spirally_print_M(C(0, 3), C(5, 5), +I);
    }
    

    Hm. Forgot to return from main. There’s always something.

    Again observing the expected, as described in my original Scheme entry (the task matrix spirally as specified, then clockwise, and then the last column down and the next column up).

    $ gcc --std=c99 -Wall spiral.c -lm
    $ ./a.out 
    4 3 2 1 5 9 13 17 18 19 20 16 12 8 7 6 10 14 15 11 
    4 8 12 16 20 19 18 17 13 9 5 1 2 3 7 11 15 14 10 6 
    4 8 12 16 20 21 17 13 9 5 
    
  8. Jakob Lund said

    recursive scheme solution using matrix rotation

    http://repl.it/18y

  9. Johann Hibschman said

    Here’s a J solution:

    NB. Spiral indices, starting from the top right.
    spiralIndices=: 3 : 0
      'nr nc'=. y
      mv=. (, -) _1,nc                         NB. moves: left,down,right,up
      cp=. ({.~ i.&0) ,(nc,nr-1) -"1 ,.~ i.nc  NB. copies of each move
      dx=. cp#(#cp)$mv                         NB. duplicate the moves
      nc + +/\dx                               NB. indices
    )
    NB. Get the items on the spiral from a matrix.
    spiralGet=: spiralIndices@$ { ,
    NB. Generate a spiral matrix.
    involute=: $ /:@spiralIndices
    

    And here’s the sample output;

       >:i.5 4
     1  2  3  4
     5  6  7  8
     9 10 11 12
    13 14 15 16
    17 18 19 20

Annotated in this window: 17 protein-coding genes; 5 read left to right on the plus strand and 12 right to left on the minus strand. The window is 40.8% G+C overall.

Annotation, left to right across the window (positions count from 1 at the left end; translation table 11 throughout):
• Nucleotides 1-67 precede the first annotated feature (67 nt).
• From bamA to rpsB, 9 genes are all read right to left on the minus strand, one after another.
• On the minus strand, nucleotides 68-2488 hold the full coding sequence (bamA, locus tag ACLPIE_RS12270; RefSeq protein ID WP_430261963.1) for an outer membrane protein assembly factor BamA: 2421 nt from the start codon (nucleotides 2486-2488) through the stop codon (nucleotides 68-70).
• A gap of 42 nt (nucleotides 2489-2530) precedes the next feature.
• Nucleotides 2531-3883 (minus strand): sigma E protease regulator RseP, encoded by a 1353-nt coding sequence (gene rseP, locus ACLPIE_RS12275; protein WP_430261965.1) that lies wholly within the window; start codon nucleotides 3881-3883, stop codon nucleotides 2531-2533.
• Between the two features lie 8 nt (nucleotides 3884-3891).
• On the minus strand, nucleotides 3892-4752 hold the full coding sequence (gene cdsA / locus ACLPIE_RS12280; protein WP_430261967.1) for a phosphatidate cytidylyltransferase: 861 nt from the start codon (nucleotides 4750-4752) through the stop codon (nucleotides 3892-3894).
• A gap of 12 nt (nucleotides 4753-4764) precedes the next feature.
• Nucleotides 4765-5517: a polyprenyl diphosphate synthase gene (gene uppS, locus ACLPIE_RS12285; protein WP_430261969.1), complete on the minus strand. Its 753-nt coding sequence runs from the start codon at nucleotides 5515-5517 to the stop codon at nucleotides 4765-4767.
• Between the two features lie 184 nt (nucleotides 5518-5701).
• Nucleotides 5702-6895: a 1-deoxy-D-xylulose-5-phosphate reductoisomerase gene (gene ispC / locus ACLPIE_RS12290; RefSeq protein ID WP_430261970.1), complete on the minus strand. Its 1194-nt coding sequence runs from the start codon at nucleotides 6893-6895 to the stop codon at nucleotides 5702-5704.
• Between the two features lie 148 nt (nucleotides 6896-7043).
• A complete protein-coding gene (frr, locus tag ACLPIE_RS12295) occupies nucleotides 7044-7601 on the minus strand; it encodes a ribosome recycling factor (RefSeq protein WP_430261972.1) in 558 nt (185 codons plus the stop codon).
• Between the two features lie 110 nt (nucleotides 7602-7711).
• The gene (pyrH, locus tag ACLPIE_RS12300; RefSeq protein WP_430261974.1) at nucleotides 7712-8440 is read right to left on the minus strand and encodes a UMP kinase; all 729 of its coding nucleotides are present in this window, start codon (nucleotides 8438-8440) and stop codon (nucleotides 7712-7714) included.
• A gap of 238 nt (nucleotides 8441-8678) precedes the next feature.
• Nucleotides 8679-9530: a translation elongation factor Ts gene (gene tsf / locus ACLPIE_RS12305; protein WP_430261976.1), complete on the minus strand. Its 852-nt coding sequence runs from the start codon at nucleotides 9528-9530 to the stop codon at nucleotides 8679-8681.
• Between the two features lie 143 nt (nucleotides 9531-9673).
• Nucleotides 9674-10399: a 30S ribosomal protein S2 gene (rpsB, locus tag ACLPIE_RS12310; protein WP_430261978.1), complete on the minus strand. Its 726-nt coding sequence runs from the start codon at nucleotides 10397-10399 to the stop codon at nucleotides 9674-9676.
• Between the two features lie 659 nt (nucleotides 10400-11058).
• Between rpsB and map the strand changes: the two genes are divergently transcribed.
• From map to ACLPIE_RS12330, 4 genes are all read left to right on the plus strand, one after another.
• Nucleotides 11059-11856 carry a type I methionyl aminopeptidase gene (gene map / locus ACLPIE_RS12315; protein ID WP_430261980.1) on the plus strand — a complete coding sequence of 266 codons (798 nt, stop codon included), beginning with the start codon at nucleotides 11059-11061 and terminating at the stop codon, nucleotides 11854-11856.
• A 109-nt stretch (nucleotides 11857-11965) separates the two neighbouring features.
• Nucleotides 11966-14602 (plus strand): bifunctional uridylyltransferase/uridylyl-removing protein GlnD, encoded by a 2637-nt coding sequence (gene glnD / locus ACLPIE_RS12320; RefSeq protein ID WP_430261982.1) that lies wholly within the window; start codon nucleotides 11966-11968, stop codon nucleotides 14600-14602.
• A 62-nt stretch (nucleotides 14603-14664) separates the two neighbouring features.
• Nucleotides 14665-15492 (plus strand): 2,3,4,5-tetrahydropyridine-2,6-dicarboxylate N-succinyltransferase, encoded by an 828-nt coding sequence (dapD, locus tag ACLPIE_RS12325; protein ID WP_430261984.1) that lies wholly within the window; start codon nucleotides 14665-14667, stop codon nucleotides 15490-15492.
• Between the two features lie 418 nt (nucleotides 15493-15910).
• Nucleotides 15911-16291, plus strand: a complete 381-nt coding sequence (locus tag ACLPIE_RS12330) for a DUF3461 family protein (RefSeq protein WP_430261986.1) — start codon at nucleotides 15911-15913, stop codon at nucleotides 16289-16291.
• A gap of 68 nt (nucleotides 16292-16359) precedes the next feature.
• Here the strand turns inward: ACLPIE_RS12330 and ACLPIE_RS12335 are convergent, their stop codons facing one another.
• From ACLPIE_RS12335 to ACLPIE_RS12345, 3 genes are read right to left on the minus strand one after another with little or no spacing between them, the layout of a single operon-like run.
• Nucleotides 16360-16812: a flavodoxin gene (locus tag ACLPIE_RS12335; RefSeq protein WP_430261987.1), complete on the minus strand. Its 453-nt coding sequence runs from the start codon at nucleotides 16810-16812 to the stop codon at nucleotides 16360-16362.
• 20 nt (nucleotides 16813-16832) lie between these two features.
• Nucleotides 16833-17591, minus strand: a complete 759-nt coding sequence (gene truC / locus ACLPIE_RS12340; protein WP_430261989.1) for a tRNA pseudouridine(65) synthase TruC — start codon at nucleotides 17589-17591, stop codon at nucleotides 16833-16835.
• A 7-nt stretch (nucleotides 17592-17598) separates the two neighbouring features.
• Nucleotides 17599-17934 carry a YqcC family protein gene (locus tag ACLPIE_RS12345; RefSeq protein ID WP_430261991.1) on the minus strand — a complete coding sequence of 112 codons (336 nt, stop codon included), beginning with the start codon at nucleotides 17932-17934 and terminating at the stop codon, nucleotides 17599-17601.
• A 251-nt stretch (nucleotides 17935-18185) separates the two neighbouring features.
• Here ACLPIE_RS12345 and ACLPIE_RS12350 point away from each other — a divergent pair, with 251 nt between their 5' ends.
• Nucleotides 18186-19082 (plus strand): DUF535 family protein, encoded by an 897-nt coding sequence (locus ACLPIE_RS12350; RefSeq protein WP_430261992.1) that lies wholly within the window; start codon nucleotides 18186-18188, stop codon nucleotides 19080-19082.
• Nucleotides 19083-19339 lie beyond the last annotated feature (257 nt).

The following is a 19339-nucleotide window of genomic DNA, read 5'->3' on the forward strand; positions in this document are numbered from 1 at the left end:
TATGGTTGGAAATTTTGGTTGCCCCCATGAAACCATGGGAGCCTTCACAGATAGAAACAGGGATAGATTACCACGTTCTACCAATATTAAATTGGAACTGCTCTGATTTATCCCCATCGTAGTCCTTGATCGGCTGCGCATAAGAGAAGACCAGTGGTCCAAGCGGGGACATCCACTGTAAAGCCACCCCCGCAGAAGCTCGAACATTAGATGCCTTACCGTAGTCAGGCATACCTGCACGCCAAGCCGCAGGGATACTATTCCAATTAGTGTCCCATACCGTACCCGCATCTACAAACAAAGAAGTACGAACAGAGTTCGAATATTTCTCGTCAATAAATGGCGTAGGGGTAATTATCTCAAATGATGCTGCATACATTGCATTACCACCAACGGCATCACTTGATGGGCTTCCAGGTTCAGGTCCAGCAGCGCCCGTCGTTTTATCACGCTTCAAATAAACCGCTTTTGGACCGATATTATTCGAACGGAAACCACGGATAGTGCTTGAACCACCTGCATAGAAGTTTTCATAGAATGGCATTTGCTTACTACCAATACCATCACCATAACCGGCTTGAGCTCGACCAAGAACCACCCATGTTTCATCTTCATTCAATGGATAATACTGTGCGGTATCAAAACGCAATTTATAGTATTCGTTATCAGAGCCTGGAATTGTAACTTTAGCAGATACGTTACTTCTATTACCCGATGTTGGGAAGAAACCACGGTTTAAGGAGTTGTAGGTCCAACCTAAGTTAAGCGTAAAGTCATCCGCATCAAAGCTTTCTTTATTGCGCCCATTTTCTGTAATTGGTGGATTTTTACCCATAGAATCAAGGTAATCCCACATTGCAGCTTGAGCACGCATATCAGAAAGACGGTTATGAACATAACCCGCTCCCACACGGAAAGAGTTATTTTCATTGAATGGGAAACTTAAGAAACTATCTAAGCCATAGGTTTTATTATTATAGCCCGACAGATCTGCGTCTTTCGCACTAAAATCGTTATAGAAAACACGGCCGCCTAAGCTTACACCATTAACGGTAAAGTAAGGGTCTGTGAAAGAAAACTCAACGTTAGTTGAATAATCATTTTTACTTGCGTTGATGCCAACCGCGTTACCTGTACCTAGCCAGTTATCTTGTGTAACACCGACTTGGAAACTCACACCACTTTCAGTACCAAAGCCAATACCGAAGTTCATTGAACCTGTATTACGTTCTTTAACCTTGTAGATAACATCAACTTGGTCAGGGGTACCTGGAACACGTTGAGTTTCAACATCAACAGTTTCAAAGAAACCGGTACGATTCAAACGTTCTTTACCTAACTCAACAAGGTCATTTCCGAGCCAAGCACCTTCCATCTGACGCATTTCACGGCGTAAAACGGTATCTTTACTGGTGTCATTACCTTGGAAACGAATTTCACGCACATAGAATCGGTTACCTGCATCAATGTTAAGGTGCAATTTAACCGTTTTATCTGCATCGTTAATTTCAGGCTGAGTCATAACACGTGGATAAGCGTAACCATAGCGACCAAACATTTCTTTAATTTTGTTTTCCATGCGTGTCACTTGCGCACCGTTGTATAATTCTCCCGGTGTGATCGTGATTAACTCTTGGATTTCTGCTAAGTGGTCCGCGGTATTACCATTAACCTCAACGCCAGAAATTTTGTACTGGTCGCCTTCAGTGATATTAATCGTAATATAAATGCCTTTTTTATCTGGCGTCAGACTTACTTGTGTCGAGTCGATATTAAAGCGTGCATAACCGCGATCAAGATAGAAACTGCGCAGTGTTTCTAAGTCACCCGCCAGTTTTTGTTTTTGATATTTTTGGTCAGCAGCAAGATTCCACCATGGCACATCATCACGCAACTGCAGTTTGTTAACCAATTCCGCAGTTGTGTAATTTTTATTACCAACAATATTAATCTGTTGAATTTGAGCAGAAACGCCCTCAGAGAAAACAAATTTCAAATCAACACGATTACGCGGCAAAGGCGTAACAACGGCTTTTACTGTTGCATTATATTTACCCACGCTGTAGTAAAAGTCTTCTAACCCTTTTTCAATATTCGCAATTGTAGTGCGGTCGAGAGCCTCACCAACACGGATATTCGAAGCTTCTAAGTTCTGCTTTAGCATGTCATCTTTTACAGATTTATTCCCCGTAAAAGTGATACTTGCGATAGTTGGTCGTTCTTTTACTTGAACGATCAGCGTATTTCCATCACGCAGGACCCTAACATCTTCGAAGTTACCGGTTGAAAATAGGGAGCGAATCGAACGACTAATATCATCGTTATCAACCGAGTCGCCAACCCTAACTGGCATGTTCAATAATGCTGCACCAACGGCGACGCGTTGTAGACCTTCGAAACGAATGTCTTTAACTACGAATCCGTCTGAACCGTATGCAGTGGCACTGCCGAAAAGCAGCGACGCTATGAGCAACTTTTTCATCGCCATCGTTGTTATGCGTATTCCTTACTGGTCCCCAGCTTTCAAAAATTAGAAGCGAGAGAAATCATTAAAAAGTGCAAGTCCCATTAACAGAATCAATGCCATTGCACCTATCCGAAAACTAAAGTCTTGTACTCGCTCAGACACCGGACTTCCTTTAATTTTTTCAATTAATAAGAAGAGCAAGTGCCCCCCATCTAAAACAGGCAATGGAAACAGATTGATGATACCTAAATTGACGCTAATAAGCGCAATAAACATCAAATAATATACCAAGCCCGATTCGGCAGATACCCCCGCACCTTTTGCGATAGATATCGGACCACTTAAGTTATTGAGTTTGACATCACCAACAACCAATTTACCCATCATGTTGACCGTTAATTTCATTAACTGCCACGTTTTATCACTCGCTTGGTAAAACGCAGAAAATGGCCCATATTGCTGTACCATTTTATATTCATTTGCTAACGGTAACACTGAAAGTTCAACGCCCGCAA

spiralGet >:i.5 4
    4 3 2 1 5 9 13 17 18 19 20 16 12 8 7 6 10 14 15 11
       involute 5 4
    3  2  1  0
    4 15 14 13
    5 16 19 12
    6 17 18 11
    7  8  9 10
       spiralIndices 5 4
    3 2 1 0 4 8 12 16 17 18 19 15 11 7 6 5 9 13 14 10
    
  10. Claire said

    #include
    using namespace std;

    #define SIZE 5

    void SPiralArray(int size,int array[][SIZE])
    {
    int a = size/2*2 + 1;
    int y = a/2,x =a/2;
    //for(int i = 1; i=1; i–)
    {
    if(x=y)
    {
    array[y][x] = i;
    x++;
    }
    else if(x>a-y-1 && x>y)
    {
    array[y][x] = i;
    y++;
    }
    else if(x>a-y-1 && x<= y)
    {
    array[y][x] = i;
    x–;
    }
    else if(x<=a-y-1&& x<y)
    {
    array[y][x] = i;
    y–;
    }
    }
    }
    int main(int argc, char *argv[])
    {
    int array[SIZE][SIZE];
    for( int i = 0; i<SIZE; i++)
    {
    for(int j = 0; j<SIZE; j++)
    array[i][j] = 0;
    }
    SPiralArray(SIZE, array);
    for( int i = 0; i<SIZE; i++)
    {
    for(int j = 0; j<SIZE; j++)
    {
    cout << array[i][j] << "\t";
    }
    cout<<endl;
    }
    return 0;
    }

  11. Claire said

    It is really weird, some of the codes that I posted are missing. It should be like this way:
    void SPiralArray(int size,int array[][SIZE])
    {
    int a = size/2*2 + 1;
    int y = a/2,x =a/2;
    for(int i =size*size; i>=1; i–)
    {……}
    }